Meet the press christine milne

Christine Milne on Meet the Press - Pt 1 | GreensMPs

meet the press christine milne

Christine Milne. likes · 11 talking about this. Christine Milne is the former Leader of the Australian Greens & former Greens Senator for Tasmania. Christine Milne on Meet the Press - Pt 1. Video & Multimedia. Christine Milne 7 Nov Treasury · Mining and Resources · Employment and Workplace. Address by Greens Leader Christine Milne to the National Press Club the traditional owners of the land on which we meet, and pay my.

Six people were arrested. Those are the headlines this morning. Back to you, Paul. Thanks Melinda and welcome to the program, Christine Milne. Well, the Carbon Tax, we know will get through on Tuesday.

Christine Milne on Meet the Press | GreensMPs

There's a resolution of the Senate which if anyone had any doubts, knows the numbers are there. But d o you believe Julia Gillard would have introduced a Carbon Tax in this Parliament had the Greens not pushed her to it? Well, I certainly think a minority Government was the conduit if you like, to this absolutely important environmental, social and economic reform.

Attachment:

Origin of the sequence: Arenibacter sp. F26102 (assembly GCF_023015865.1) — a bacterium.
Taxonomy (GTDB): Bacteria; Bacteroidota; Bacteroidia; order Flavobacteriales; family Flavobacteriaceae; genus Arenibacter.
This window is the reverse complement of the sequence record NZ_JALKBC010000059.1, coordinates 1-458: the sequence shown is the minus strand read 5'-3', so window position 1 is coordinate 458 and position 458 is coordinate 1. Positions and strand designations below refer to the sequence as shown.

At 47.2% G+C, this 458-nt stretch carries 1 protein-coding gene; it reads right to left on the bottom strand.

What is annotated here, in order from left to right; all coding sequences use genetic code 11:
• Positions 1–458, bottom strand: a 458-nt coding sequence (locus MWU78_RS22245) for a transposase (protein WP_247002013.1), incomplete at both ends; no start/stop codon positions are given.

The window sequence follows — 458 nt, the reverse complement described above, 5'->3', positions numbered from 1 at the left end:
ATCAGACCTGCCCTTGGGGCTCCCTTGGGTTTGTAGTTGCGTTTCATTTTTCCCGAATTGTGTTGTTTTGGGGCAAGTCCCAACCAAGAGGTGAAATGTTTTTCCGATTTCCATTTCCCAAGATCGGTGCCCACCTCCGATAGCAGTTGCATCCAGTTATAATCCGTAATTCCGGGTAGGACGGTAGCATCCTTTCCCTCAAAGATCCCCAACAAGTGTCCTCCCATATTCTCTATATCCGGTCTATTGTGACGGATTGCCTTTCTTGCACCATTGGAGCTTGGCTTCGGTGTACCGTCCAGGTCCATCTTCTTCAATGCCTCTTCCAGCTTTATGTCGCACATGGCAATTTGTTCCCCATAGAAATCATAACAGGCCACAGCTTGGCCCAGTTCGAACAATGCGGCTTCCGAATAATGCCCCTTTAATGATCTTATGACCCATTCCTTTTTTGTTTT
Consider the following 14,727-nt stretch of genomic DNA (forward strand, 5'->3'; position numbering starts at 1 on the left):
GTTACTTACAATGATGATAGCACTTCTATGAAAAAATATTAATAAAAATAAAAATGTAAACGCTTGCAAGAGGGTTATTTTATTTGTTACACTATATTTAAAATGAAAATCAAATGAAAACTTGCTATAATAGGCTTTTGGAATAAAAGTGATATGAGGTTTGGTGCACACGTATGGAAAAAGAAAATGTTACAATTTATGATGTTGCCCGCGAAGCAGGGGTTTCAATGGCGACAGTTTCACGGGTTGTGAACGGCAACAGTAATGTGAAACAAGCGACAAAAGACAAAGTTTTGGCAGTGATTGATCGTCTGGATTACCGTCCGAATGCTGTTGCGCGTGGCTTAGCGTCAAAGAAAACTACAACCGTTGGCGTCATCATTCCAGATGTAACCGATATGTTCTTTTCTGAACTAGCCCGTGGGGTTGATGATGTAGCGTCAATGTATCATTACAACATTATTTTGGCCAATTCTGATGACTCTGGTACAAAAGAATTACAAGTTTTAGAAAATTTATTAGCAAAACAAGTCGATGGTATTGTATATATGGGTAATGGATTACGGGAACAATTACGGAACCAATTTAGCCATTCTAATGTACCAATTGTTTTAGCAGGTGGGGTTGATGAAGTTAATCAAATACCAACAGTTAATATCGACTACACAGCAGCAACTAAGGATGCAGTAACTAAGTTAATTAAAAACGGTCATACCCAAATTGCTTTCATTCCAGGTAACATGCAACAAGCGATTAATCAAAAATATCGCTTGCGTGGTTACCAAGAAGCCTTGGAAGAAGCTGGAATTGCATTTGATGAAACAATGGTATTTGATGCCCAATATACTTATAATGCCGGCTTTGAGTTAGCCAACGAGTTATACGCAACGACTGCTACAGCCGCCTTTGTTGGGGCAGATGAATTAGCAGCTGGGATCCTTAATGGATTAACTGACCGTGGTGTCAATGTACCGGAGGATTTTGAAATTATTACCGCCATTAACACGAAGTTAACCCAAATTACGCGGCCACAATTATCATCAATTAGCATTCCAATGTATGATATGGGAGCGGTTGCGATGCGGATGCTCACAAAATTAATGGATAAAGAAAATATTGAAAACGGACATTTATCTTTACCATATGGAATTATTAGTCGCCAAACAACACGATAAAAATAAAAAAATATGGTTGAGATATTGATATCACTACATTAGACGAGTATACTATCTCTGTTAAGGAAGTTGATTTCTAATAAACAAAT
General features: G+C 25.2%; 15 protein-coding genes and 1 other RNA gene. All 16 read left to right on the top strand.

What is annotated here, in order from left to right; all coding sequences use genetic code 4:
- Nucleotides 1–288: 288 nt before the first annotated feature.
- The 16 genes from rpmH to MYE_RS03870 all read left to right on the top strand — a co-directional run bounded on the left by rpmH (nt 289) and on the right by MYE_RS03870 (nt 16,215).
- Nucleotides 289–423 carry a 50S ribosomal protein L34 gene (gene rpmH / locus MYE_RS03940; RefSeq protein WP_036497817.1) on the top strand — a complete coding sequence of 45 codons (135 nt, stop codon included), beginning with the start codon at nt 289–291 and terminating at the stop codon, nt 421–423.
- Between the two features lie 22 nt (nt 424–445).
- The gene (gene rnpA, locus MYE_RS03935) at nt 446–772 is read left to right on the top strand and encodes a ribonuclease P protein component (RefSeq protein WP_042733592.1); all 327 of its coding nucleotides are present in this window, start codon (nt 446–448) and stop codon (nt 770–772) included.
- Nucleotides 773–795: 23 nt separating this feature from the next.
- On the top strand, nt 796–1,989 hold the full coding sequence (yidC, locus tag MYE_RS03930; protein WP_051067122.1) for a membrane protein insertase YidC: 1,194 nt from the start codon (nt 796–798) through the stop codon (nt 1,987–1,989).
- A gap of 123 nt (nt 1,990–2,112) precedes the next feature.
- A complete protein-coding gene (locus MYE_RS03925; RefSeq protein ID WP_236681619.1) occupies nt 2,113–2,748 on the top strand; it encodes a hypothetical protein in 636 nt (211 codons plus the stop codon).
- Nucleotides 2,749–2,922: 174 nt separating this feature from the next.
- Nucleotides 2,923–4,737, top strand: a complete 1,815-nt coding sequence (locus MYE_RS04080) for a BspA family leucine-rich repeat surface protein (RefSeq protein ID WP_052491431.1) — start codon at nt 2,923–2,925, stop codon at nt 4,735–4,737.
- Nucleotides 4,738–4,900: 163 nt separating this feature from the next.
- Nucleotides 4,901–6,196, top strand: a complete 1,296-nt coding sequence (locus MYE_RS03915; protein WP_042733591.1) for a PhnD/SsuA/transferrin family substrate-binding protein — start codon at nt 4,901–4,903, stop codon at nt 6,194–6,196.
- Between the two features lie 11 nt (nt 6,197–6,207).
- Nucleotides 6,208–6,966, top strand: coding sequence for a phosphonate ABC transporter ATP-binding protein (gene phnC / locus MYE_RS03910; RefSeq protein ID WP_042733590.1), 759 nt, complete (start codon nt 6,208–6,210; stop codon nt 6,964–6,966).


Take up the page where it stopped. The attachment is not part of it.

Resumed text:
I think when the Prime Minister said she wouldn't introduce a Carbon Tax, she was quite genuine at that time but circumstances changed when nobody won a majority. It was part of the agreement with the Greens. And it also needs to be said that Tony Abbott made it fairly clear right around the Parliament that he would have done anything to be Prime Minister. And I think the interesting thing is that Tony Abbott is causing a very big problem for himself by making such an issue of the Prime Minister's change of mind because he is the one advancing this great big new lie that he will repeal the bills if he got into Government when it's clear he won't.

Already, we've seen him back off the Carbon Farming Initiative. He's not repealing that. He's now announced he won't repeal the Australian Renewable Energy Agency legislation. Just this morning, he's been saying that they will no longer repeal the superannuation increases. So every day we see Tony Abbott out there at the head with the big blast of the trumpet, the blood oath, he's going to repeal everything.